Wednesday, July 16, 2014

Stairway to Heavan

I finished working on another major project today - the back steps. I have lived in this house for at least 16 years and although I always wanted to improve these steps, I have never taken any action. I thought about removing them and building a small deck, but I don't have the know-how or cash to make that happen. So, I decided that rather than continue to wait, I would at least do some minor enhancement.

As you can see above, the stairs were ugly - just a slab of cement that was original to the house.

First, I painted the steps green. I also wanted to cover the top. I knew the paint wouldn't last since there was only a basic metal awning above that doesn't cover all the steps. So, I purchased some rubberized squares with fake red brick patterns. They were cheap at $4 each. I then cut and secured 1/2 inch quarter round PVC to the outer edges of each step to help hold the rubber pads in place. 

Once the white PVC edging was painted green, the finished stairs looked much better. Total, I was able to give the stairs a makeover for less than $100.

In addition to updating the stairs, I also decided to add some plantings to the corner. First I moved a Spirea that I had in the Dragon's Spine area along the back of the yard. I planted two there last year along with a Hosta. Both Spirea grew very large this year and the Hosta became enormous, bigger than any Hosta I have ever planted. As a result, all three plants were becoming crowded together. Additionally, the one Spirea was getting crowded out by the Japanese Maple. So, I removed the Spirea, moved the Hosta over opening up that area.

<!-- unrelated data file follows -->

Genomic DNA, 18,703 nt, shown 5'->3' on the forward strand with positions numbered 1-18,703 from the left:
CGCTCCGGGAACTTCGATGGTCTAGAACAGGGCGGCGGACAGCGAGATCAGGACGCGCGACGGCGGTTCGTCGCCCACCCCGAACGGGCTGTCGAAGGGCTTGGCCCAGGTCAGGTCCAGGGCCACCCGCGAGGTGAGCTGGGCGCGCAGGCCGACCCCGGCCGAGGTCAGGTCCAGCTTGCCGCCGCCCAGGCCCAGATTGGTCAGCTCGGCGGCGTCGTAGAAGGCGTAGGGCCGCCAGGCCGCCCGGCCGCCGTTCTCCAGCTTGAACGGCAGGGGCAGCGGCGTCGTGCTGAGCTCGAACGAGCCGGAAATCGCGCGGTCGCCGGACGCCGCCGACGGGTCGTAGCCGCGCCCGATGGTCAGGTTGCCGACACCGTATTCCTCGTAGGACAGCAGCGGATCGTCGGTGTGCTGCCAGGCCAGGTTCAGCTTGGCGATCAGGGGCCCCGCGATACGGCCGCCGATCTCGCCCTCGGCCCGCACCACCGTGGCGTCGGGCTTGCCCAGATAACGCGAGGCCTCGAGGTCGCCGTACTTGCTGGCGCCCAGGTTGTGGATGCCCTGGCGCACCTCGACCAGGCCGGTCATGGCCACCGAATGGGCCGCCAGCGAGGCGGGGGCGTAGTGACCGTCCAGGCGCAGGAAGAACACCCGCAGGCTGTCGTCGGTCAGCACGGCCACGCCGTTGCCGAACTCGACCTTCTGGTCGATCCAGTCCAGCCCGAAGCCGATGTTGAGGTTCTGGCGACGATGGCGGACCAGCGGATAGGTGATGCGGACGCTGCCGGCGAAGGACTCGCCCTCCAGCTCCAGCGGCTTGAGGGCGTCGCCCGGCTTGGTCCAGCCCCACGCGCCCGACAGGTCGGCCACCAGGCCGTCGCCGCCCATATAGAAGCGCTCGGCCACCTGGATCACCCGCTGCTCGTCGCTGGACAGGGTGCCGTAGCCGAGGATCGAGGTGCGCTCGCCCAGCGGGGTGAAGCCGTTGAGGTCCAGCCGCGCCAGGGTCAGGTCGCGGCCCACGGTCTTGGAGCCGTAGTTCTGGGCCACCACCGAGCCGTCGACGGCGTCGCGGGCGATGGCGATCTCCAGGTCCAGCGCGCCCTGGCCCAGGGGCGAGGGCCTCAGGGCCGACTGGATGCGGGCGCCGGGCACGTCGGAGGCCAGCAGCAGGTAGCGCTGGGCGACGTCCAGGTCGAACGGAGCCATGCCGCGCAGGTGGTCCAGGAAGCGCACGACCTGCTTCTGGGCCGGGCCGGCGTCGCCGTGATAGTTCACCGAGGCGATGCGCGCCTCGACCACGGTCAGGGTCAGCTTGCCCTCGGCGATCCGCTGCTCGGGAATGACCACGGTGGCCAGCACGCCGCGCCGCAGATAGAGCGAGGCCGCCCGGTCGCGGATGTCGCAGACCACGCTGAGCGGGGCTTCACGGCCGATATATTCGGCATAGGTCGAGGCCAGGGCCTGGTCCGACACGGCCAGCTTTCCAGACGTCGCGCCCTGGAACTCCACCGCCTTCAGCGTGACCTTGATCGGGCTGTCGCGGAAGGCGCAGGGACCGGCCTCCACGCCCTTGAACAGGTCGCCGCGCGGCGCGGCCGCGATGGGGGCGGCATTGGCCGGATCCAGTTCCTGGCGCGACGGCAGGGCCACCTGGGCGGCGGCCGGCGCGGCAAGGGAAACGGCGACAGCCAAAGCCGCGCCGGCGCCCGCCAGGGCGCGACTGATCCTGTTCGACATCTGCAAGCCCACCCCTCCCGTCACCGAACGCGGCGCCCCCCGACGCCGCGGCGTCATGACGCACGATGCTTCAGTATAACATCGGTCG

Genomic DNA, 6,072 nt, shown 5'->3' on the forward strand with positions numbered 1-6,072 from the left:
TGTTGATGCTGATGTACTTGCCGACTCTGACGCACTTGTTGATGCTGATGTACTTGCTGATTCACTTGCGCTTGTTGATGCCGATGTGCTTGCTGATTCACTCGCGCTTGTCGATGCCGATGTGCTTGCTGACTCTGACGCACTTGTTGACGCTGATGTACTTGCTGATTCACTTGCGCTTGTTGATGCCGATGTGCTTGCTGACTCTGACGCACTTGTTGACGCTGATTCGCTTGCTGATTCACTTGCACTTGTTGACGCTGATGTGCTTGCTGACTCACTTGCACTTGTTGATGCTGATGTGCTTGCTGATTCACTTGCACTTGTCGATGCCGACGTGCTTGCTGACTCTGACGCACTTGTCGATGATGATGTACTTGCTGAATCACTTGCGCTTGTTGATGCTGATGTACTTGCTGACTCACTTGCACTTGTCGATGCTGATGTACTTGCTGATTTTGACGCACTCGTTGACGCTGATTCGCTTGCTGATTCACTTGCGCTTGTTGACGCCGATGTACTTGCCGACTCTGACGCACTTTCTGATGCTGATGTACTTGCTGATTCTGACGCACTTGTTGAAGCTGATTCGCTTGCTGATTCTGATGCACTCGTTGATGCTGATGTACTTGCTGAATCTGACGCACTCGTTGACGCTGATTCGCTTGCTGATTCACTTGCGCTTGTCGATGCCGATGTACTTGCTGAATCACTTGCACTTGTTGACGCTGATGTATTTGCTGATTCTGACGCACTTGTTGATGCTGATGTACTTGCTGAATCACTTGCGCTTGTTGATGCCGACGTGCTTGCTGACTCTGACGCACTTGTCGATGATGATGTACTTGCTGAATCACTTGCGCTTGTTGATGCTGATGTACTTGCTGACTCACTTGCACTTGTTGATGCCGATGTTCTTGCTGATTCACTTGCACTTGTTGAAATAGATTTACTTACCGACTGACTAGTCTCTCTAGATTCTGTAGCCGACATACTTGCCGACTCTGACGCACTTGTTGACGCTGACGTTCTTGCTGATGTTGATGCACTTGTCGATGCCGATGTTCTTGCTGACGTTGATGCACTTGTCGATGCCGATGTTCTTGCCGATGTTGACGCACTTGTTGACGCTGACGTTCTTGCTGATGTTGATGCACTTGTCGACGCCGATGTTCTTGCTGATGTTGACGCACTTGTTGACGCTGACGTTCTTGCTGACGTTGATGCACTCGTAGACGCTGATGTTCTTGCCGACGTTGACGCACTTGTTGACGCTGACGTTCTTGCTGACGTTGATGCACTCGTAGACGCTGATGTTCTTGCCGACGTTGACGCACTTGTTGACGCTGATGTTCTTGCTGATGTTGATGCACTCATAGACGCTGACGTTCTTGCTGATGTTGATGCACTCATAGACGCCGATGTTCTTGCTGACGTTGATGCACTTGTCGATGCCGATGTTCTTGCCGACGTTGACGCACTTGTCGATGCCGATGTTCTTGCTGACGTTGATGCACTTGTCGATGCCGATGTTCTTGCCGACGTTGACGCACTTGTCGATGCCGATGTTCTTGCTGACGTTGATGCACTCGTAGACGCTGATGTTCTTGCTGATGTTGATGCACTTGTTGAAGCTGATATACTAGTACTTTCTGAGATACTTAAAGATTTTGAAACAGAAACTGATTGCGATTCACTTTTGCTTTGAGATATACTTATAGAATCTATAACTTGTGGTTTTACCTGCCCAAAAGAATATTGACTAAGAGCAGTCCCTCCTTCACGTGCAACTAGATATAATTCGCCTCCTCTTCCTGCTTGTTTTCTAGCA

The Spirea, before transplant, is just to the right of the maple.

The Spirea I removed was then transplanted next to the back step. I also added the Melting Fire Coral Bell (Heuchera 'Melting Fire') that I had removed earlier this summer from near Buddha. It may be only temporary, but its better here than in a bucket.

Around the base of the electric meter box, I transplanted some Black-Eyed Susans that had been growing near my wife's vegetable garden. I had to split them somewhat, so they may take some time to recover from the split and transplant. If they survive, great. If not, no loss- they were free. I am hoping they do well and eventually fill in the base of the electric meter box. After all was planted, I put down some mulch. A small strip of plastic edging separates the mulch from the peastone. Not my first choice of material, but it curves very easily and is inexpensive.

Overall, I am happy with the changes. I should never have waited so long.

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